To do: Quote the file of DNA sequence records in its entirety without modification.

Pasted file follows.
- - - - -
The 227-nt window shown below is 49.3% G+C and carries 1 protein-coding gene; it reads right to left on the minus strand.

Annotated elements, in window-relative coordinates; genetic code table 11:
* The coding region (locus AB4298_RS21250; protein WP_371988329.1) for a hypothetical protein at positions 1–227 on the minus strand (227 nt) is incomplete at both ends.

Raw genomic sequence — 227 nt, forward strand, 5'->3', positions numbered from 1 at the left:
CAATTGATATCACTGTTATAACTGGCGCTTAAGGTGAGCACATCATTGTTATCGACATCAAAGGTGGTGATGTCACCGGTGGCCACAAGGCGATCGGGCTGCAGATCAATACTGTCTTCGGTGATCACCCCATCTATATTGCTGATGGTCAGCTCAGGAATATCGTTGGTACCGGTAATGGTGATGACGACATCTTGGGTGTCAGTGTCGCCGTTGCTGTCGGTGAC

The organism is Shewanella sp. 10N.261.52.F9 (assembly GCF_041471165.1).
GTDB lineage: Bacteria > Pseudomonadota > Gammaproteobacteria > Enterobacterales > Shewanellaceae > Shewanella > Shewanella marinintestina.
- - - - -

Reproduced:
The 227-nt window shown below is 49.3% G+C and carries 1 protein-coding gene; it reads right to left on the minus strand.

Annotated elements, in window-relative coordinates; genetic code table 11:
* The coding region (locus AB4298_RS21250; protein WP_371988329.1) for a hypothetical protein at positions 1–227 on the minus strand (227 nt) is incomplete at both ends.

Raw genomic sequence — 227 nt, forward strand, 5'->3', positions numbered from 1 at the left:
CAATTGATATCACTGTTATAACTGGCGCTTAAGGTGAGCACATCATTGTTATCGACATCAAAGGTGGTGATGTCACCGGTGGCCACAAGGCGATCGGGCTGCAGATCAATACTGTCTTCGGTGATCACCCCATCTATATTGCTGATGGTCAGCTCAGGAATATCGTTGGTACCGGTAATGGTGATGACGACATCTTGGGTGTCAGTGTCGCCGTTGCTGTCGGTGAC

The organism is Shewanella sp. 10N.261.52.F9 (assembly GCF_041471165.1).
GTDB lineage: Bacteria > Pseudomonadota > Gammaproteobacteria > Enterobacterales > Shewanellaceae > Shewanella > Shewanella marinintestina.